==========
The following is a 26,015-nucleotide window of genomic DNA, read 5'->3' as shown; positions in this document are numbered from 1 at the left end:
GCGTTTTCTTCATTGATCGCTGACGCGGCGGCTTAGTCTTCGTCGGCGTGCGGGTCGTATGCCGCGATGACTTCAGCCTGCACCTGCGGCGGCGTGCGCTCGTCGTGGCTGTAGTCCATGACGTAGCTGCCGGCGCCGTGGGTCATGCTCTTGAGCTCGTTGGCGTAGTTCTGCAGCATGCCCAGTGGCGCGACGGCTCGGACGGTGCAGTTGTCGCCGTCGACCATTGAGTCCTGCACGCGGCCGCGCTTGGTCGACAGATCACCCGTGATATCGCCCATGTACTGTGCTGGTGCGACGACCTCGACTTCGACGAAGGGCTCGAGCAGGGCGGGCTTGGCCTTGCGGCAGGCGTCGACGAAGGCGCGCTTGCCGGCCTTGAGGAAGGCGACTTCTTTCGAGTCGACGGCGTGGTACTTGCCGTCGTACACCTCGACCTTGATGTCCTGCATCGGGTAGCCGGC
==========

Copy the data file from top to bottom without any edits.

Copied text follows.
The following is a 26,015-nucleotide window of genomic DNA, read 5'->3' as shown; positions in this document are numbered from 1 at the left end:
GCGTTTTCTTCATTGATCGCTGACGCGGCGGCTTAGTCTTCGTCGGCGTGCGGGTCGTATGCCGCGATGACTTCAGCCTGCACCTGCGGCGGCGTGCGCTCGTCGTGGCTGTAGTCCATGACGTAGCTGCCGGCGCCGTGGGTCATGCTCTTGAGCTCGTTGGCGTAGTTCTGCAGCATGCCCAGTGGCGCGACGGCTCGGACGGTGCAGTTGTCGCCGTCGACCATTGAGTCCTGCACGCGGCCGCGCTTGGTCGACAGATCACCCGTGATATCGCCCATGTACTGTGCTGGTGCGACGACCTCGACTTCGACGAAGGGCTCGAGCAGGGCGGGCTTGGCCTTGCGGCAGGCGTCGACGAAGGCGCGCTTGCCGGCCTTGAGGAAGGCGACTTCTTTCGAGTCGACGGCGTGGTACTTGCCGTCGTACACCTCGACCTTGATGTCCTGCATCGGGTAGCCGGC